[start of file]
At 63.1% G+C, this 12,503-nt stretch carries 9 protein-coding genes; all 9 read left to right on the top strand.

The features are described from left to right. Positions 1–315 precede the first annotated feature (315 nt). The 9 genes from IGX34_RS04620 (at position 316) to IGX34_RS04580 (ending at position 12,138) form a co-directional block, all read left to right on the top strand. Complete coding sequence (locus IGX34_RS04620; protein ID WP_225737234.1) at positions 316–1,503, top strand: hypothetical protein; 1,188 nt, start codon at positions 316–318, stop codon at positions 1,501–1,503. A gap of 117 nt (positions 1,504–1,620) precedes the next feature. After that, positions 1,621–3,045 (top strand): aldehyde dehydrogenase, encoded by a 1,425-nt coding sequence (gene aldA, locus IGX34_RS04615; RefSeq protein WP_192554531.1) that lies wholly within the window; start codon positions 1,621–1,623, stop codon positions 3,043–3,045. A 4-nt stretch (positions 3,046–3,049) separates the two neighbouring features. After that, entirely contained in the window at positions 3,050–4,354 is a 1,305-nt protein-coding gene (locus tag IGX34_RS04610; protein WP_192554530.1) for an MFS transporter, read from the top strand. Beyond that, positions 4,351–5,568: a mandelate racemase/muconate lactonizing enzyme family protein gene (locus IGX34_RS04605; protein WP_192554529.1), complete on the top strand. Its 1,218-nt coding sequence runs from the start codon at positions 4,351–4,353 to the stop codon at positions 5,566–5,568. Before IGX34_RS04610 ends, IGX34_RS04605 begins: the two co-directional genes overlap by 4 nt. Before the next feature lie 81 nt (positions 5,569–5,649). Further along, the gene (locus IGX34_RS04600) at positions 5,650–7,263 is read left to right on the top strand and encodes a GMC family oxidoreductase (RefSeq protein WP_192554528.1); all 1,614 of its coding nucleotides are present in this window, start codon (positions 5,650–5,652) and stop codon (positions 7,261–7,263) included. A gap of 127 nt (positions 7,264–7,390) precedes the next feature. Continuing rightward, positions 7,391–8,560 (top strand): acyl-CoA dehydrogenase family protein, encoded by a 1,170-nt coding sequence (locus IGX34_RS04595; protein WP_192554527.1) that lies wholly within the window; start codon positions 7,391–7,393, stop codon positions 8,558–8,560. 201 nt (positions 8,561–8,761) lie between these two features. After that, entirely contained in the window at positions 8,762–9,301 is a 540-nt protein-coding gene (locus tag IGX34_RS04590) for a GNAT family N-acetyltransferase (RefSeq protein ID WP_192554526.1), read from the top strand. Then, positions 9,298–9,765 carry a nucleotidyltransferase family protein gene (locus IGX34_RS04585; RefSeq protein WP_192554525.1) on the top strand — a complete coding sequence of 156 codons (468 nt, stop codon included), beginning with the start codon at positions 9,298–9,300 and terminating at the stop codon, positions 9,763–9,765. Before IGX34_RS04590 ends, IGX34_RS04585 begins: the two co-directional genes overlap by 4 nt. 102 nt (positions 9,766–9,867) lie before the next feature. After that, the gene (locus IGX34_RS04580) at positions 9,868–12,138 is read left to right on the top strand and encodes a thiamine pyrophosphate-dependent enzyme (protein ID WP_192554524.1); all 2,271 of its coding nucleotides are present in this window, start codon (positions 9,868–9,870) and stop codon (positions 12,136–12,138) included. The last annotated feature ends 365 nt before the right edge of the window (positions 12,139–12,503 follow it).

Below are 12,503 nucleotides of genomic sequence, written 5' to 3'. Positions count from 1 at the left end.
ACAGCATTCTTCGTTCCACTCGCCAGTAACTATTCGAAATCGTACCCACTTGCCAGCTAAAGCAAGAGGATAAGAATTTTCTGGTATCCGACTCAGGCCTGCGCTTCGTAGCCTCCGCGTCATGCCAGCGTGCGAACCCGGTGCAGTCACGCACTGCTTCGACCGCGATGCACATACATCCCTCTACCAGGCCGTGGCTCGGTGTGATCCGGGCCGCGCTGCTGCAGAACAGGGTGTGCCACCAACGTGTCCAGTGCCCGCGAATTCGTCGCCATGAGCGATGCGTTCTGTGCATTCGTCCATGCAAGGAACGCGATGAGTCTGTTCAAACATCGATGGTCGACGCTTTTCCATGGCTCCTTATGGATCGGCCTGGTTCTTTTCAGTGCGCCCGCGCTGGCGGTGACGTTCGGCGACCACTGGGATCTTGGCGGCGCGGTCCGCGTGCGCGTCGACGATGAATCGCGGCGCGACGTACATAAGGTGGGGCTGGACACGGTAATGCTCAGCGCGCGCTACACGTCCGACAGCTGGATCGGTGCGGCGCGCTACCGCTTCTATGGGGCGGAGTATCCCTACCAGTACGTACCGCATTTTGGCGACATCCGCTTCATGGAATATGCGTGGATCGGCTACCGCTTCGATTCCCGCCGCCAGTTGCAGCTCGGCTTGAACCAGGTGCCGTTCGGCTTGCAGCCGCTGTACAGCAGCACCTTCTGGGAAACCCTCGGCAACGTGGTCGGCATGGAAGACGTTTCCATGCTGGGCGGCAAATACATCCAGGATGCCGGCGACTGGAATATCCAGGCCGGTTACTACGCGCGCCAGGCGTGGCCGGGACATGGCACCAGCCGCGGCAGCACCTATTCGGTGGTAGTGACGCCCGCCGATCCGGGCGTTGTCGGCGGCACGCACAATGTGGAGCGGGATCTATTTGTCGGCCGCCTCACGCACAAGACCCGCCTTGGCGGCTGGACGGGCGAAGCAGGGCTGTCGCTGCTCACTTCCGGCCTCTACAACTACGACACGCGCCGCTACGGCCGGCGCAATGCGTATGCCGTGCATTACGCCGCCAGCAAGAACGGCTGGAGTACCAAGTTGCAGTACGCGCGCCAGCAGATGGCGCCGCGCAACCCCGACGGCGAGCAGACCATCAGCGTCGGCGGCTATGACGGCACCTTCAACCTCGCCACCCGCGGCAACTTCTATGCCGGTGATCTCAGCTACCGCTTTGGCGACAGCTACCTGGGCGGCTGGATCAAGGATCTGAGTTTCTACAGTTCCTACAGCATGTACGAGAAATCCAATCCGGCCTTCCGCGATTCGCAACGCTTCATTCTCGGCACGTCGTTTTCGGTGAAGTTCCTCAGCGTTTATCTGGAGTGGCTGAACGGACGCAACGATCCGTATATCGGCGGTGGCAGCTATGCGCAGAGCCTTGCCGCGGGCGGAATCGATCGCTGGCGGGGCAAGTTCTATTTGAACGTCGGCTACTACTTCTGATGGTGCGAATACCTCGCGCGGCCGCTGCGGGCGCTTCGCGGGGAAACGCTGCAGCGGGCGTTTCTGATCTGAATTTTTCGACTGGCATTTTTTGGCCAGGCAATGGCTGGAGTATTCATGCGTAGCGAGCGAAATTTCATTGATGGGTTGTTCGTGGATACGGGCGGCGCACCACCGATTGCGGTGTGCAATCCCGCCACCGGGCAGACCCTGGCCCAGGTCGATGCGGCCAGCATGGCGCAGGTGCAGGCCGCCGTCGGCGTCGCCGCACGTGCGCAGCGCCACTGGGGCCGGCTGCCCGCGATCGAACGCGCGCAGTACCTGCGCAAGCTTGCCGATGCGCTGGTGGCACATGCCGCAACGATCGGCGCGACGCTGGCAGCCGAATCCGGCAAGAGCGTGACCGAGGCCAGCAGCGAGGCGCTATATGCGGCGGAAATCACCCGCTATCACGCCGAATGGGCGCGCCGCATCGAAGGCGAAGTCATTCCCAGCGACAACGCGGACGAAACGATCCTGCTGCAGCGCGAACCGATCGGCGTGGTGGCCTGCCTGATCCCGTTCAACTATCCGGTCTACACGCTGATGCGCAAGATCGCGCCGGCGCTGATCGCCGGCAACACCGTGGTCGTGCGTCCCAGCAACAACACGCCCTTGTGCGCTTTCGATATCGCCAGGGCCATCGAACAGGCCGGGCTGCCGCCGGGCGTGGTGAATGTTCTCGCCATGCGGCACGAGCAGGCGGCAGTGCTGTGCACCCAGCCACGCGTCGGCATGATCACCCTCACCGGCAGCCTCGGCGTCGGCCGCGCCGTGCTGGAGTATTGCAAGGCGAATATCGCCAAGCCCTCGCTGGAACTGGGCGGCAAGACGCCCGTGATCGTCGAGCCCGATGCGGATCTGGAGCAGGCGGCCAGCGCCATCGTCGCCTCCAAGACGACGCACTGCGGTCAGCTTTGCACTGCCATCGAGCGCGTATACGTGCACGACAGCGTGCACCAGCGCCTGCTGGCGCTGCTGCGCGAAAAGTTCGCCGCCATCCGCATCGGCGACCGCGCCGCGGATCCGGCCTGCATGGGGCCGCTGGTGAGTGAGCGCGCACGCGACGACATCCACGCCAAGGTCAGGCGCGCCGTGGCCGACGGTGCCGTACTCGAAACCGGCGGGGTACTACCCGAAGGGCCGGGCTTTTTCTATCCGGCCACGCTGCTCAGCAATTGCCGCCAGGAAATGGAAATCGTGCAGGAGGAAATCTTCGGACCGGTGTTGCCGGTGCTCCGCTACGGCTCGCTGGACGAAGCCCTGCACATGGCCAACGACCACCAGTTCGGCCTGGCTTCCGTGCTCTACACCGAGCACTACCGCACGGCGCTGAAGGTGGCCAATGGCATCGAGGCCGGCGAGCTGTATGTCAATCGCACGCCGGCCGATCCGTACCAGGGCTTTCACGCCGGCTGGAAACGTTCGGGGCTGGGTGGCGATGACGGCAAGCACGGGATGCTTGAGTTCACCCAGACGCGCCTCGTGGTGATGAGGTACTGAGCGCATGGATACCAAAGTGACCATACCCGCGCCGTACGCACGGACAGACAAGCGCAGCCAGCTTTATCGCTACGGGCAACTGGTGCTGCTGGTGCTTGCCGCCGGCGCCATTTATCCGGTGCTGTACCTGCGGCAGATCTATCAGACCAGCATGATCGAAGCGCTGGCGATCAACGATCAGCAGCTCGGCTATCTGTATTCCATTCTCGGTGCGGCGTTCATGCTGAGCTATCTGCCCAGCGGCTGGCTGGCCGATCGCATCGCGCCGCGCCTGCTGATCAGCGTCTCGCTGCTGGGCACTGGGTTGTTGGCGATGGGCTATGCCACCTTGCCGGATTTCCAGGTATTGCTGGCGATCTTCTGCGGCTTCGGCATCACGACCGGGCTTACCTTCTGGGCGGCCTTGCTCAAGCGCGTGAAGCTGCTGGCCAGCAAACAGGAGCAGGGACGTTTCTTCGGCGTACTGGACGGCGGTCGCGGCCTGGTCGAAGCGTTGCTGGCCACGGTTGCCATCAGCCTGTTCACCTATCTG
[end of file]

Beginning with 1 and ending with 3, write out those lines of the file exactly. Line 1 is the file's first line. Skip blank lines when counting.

At 63.1% G+C, this 12,503-nt stretch carries 9 protein-coding genes; all 9 read left to right on the top strand.

The features are described from left to right. Positions 1–315 precede the first annotated feature (315 nt). The 9 genes from IGX34_RS04620 (at position 316) to IGX34_RS04580 (ending at position 12,138) form a co-directional block, all read left to right on the top strand. Complete coding sequence (locus IGX34_RS04620; protein ID WP_225737234.1) at positions 316–1,503, top strand: hypothetical protein; 1,188 nt, start codon at positions 316–318, stop codon at positions 1,501–1,503. A gap of 117 nt (positions 1,504–1,620) precedes the next feature. After that, positions 1,621–3,045 (top strand): aldehyde dehydrogenase, encoded by a 1,425-nt coding sequence (gene aldA, locus IGX34_RS04615; RefSeq protein WP_192554531.1) that lies wholly within the window; start codon positions 1,621–1,623, stop codon positions 3,043–3,045. A 4-nt stretch (positions 3,046–3,049) separates the two neighbouring features. After that, entirely contained in the window at positions 3,050–4,354 is a 1,305-nt protein-coding gene (locus tag IGX34_RS04610; protein WP_192554530.1) for an MFS transporter, read from the top strand. Beyond that, positions 4,351–5,568: a mandelate racemase/muconate lactonizing enzyme family protein gene (locus IGX34_RS04605; protein WP_192554529.1), complete on the top strand. Its 1,218-nt coding sequence runs from the start codon at positions 4,351–4,353 to the stop codon at positions 5,566–5,568. Before IGX34_RS04610 ends, IGX34_RS04605 begins: the two co-directional genes overlap by 4 nt. Before the next feature lie 81 nt (positions 5,569–5,649). Further along, the gene (locus IGX34_RS04600) at positions 5,650–7,263 is read left to right on the top strand and encodes a GMC family oxidoreductase (RefSeq protein WP_192554528.1); all 1,614 of its coding nucleotides are present in this window, start codon (positions 5,650–5,652) and stop codon (positions 7,261–7,263) included. A gap of 127 nt (positions 7,264–7,390) precedes the next feature. Continuing rightward, positions 7,391–8,560 (top strand): acyl-CoA dehydrogenase family protein, encoded by a 1,170-nt coding sequence (locus IGX34_RS04595; protein WP_192554527.1) that lies wholly within the window; start codon positions 7,391–7,393, stop codon positions 8,558–8,560. 201 nt (positions 8,561–8,761) lie between these two features. After that, entirely contained in the window at positions 8,762–9,301 is a 540-nt protein-coding gene (locus tag IGX34_RS04590) for a GNAT family N-acetyltransferase (RefSeq protein ID WP_192554526.1), read from the top strand. Then, positions 9,298–9,765 carry a nucleotidyltransferase family protein gene (locus IGX34_RS04585; RefSeq protein WP_192554525.1) on the top strand — a complete coding sequence of 156 codons (468 nt, stop codon included), beginning with the start codon at positions 9,298–9,300 and terminating at the stop codon, positions 9,763–9,765. Before IGX34_RS04590 ends, IGX34_RS04585 begins: the two co-directional genes overlap by 4 nt. 102 nt (positions 9,766–9,867) lie before the next feature. After that, the gene (locus IGX34_RS04580) at positions 9,868–12,138 is read left to right on the top strand and encodes a thiamine pyrophosphate-dependent enzyme (protein ID WP_192554524.1); all 2,271 of its coding nucleotides are present in this window, start codon (positions 9,868–9,870) and stop codon (positions 12,136–12,138) included. The last annotated feature ends 365 nt before the right edge of the window (positions 12,139–12,503 follow it).

Below are 12,503 nucleotides of genomic sequence, written 5' to 3'. Positions count from 1 at the left end.